That was the question facing the bankruptcy Court in Colorado in a recent case involving the debtor, who is an elderly widow, and her daughter.
Because she suffers from advanced dementia, Jennie Maes neglected to make two monthly mortgage payments on her home. Her mortgage lender began foreclosure proceedings. On behalf of her mother, Juanita Maes filed a Chapter 13 repayment plan in order to halt the foreclosure and enter into an arrangement for repayment of the arrearages. She signed the petition as attorney-in-fact for Jennie.
Although Jennie had on two occasions given Juanita a general power of attorney to manage her affairs, all parties agreed that Jennie was at both those times already mentally incompetent. Because of her infirmity, the trustee contended that Juanita’s purported agency was invalid. The trustee sought to invalidate the Chapter 13 plan or convert the case to a Chapter 7 liquidation. Either outcome would have had severe negative consequences for Jennie because the home was her sole residence and only asset of any value. The mortgage on it was her only significant debt.
The Court first concluded that, despite the absence of an explicit requirement in the Bankruptcy Code, the signature of the debtor or someone acting on her behalf must appear on the petition and other filings. While a guardian or person in a similar position may sign, the Court noted that the authority of such an agent is normally a matter of state law, not the Bankruptcy Code. Despite her mother’s acknowledged infirmity, it did not appear than Juanita had ever initiated guardianship proceedings. Nevertheless, the Court ultimately appointed Juanita as guardian for purposes of the bankruptcy proceeding only.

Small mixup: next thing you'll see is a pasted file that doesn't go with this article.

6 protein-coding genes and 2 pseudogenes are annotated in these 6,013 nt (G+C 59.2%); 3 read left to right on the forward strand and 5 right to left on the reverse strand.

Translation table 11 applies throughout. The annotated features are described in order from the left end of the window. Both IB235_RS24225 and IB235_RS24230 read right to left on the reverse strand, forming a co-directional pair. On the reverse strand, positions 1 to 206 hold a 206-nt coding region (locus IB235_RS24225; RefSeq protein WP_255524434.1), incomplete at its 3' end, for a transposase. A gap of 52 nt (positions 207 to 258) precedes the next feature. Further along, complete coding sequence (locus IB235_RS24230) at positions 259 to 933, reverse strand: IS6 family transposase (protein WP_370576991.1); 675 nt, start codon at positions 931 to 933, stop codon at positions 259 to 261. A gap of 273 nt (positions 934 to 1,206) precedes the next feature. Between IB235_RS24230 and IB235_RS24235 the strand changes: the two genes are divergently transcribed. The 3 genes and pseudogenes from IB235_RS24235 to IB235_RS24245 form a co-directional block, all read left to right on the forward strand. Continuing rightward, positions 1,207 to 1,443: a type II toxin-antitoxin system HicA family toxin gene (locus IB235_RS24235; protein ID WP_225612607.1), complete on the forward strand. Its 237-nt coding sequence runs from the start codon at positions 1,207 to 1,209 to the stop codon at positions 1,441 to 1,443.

Had the Court deferred fully to state law, it appears likely that the result would have been different. The lesson here is that any person who foresees the need to act on legal matters as an agent on behalf of a relative or other person – including but not limited to a future bankruptcy filing – should be certain that he or she either obtains a valid power of attorney or, if the person who is the subject of the power is already incapacitated, that she is appointed legal guardian. As in most states, a Colorado power of attorney may be either of immediate effect or only become effective if and when the grantor (the person giving the power) becomes mentally disabled. Indeed, one of the powers given to Juanita was of the latter type. The problem, of course, is that neither power was granted while Jennie was considered capable of understanding what she was signing. Assistance of counsel experienced in such matters in Colorado or other relevant state of residence is always advisable in such matters.